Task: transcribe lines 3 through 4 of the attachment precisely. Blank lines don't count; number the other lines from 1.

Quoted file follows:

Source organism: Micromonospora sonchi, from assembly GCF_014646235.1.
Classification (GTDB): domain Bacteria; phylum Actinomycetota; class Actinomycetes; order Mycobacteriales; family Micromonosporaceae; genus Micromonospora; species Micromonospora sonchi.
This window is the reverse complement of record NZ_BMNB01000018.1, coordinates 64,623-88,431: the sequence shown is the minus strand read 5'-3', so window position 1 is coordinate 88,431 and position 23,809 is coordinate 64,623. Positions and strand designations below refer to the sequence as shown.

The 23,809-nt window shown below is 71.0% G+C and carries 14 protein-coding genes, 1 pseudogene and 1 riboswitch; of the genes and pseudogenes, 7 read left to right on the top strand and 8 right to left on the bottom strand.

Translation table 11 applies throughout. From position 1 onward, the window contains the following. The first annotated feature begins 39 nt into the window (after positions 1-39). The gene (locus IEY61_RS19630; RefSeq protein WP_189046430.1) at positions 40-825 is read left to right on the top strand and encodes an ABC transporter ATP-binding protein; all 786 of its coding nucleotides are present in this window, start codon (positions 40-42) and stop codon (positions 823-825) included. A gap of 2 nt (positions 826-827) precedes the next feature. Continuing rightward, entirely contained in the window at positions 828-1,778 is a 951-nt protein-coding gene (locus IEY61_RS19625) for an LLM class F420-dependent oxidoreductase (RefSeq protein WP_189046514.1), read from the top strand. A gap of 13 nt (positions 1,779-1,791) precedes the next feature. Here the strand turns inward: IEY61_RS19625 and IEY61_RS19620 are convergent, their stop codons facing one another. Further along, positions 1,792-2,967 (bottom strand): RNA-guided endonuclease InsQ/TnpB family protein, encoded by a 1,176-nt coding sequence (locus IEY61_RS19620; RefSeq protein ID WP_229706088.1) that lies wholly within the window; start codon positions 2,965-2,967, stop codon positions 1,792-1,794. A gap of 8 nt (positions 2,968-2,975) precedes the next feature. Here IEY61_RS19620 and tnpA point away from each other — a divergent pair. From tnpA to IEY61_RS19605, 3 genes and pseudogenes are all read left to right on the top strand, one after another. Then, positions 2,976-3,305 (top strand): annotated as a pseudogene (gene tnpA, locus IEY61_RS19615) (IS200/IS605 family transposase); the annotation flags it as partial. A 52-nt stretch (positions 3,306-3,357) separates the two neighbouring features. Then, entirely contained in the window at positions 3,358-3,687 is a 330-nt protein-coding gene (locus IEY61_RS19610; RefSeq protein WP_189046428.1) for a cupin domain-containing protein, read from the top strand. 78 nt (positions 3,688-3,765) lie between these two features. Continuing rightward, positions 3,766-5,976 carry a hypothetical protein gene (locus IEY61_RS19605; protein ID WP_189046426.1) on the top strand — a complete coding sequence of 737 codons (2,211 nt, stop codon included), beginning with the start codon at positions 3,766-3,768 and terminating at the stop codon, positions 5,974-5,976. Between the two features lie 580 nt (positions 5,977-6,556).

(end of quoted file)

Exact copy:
This window is the reverse complement of record NZ_BMNB01000018.1, coordinates 64,623-88,431: the sequence shown is the minus strand read 5'-3', so window position 1 is coordinate 88,431 and position 23,809 is coordinate 64,623. Positions and strand designations below refer to the sequence as shown.

The 23,809-nt window shown below is 71.0% G+C and carries 14 protein-coding genes, 1 pseudogene and 1 riboswitch; of the genes and pseudogenes, 7 read left to right on the top strand and 8 right to left on the bottom strand.